Dostoevsky’s most important economic proposition is undoubtedly the problem of popular lack of confidence in economic policy, or, as Fyodor Mikhailovich himself puts it, “the problem of the moral/spiritual concern of the population . ” Moreover, Dostoevsky notes the tendency that has become painfully familiar in Russia in recent decades towards an outflow of capital, while it is precisely this confidence/”moral calm” that is undermined: “How can we change the minds of the people, desiring and concerned everywhere, be encouraged and soothed? After all, even capital itself and its movement seek moral rest, but without moral rest it hides itself or is unproductive.”

The problem of the people’s lack of confidence in economic policy remains acute to this day – in Dostoevsky’s time, the writer noted the importance of gaining long-term understanding and trust among the population: “We have little peace of mind, especially spiritual peace, that’s the most important thing, without spiritual peace there will be nothing. They do not pay much attention to this, but only achieve a temporary, material effect on the surface. There is no calmness in the mind, and this is in all layers, nor calmness in our beliefs, in our conceptions, in our nerves, in our appetites. There is no work, nor the awareness that by working alone you are ‘redeemed’ – not at all.”

Perhaps one of Dostoevsky’s most interesting predictions relates to the priorities of foreign economic policy and our regional development. In fact, in his economic article, Dostoevsky substantiates the need for a Russian “turn towards the East” and the active development of Russia’s Asian regions: “It is therefore a necessity, because Russia is not only in Europe, but also in Asia; because a Russian is not only a European, but also an Asian. Besides, there may be even more hope in Asia than in Europe. Moreover, Asia may be our most important gateway in our future!”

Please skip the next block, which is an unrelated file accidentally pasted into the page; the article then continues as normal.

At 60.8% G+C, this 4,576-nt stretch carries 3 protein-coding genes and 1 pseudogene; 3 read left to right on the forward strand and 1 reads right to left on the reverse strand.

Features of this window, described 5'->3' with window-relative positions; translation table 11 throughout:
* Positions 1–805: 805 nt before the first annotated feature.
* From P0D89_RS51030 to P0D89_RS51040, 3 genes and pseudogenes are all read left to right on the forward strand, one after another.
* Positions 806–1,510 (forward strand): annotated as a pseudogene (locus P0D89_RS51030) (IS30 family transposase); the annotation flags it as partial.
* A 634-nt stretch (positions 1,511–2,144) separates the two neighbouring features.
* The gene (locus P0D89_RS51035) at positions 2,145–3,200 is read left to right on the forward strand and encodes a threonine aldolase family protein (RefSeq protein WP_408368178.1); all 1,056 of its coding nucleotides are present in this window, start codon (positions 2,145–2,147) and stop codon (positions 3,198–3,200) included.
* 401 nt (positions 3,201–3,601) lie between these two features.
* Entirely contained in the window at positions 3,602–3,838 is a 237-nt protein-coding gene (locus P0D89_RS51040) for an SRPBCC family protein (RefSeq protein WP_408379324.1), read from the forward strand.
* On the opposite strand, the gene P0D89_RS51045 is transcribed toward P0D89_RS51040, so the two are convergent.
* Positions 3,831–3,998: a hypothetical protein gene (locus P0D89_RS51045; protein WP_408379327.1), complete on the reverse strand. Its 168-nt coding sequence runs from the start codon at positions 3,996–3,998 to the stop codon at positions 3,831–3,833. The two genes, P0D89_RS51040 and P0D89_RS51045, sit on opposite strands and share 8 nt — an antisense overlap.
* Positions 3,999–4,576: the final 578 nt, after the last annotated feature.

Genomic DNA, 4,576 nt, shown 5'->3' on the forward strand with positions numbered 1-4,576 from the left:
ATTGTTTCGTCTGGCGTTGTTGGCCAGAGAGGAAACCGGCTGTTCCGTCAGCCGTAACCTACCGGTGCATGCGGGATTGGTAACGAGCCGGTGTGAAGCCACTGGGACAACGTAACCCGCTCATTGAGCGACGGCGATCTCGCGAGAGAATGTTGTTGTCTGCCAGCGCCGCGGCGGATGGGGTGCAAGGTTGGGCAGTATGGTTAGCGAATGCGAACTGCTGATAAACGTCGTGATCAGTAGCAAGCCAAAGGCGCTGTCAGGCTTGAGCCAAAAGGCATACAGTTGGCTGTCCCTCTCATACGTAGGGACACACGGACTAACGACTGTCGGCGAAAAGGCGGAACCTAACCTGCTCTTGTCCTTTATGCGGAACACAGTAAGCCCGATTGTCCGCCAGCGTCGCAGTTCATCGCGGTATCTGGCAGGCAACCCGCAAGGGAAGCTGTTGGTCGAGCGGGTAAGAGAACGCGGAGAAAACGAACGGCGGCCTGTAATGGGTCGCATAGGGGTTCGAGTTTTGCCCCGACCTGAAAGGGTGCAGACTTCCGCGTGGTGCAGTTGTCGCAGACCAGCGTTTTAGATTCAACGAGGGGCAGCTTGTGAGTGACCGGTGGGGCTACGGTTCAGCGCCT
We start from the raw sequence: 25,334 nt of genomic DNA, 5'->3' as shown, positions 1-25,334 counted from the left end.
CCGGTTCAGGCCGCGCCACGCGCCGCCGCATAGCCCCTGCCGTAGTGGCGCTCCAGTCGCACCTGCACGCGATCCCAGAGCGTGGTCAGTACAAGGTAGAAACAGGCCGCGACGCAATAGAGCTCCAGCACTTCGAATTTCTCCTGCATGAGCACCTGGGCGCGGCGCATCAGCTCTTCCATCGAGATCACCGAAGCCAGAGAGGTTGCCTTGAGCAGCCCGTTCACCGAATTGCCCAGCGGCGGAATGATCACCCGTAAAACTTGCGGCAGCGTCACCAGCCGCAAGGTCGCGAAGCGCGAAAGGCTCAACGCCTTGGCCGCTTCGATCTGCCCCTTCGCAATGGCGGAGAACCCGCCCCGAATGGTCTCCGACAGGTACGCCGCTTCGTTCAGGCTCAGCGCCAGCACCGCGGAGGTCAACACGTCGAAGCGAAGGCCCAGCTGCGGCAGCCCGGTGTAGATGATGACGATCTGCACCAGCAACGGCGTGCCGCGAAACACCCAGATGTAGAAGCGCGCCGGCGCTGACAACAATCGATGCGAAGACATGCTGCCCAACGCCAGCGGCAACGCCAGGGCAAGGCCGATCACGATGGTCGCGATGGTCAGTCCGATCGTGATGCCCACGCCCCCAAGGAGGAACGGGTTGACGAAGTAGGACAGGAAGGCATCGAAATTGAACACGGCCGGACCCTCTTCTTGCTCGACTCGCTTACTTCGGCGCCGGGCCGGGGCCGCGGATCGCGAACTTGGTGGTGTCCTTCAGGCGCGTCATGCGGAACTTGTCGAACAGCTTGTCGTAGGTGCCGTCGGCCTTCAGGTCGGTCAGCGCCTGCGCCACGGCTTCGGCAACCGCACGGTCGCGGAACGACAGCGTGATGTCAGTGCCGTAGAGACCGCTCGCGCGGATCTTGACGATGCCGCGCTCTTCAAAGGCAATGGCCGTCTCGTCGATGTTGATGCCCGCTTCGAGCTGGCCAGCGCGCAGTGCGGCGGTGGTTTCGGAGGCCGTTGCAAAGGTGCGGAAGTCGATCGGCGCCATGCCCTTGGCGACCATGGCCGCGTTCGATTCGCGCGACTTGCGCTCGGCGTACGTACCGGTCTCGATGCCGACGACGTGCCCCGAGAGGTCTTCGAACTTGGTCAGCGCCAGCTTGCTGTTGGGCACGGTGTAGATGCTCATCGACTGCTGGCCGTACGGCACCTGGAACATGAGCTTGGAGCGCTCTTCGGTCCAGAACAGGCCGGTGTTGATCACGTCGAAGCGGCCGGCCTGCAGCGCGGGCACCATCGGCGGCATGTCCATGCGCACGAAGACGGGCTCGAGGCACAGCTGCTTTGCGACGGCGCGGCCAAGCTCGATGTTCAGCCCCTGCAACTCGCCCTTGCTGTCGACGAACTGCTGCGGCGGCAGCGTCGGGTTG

For Dostoevsky, turning to Asia is part of that very fundamental process of “healing of the roots”, while for Russia Asia can be a means of uplifting the spirit and gaining greater independence: “Meanwhile, Asia can indeed be our gateway to our future – I cry out again! And if we had at least partially assimilated this idea – oh, what a carrot would have been healed! Asia, our Asiatic Russia – after all, this is also our sick carrot, which must not only be refreshed, but which needs to be fully resurrected and remade!!… with a turn to Asia, with our new perspective on it, we might have something like what happened to Europe when America was discovered, because Asia is the same to us undiscovered America of that time. With the pursuit of Asia, we will revive the rise of spirit and strength. Once we become more independent, we will immediately know what to do while with Europe in the past two centuries we have lost the habit of any business and have become talkers and lazy people.”

I don’t know how many times I’ve read Dostoevsky’s economic article, and every time I find something new in it for myself, a kind of new look at the problems we face in Russia today. Dostoevsky also writes about the exchange rate of the ruble, about the need for Russia to value its national currency – and then it will be valued by foreign investors too. Fyodor Mikhailovich’s observations about the possibility of imitating European economic practices on Russian soil are also extremely interesting and relevant. After 140 years have passed since the writing of the economics article, many of our great writer’s observations remain highly relevant. This is a testament to Dostoevsky’s astonishing foresight and brilliance, but also to how entrenched some of the fundamental foundations of our land system appear to be over time. Or could it be that we are dealing with the long-term Dostoevsky cycles, even more long-term than the Kondratiev waves? Plus ça change, plus c’est la meme choosen.

From our partner RIAC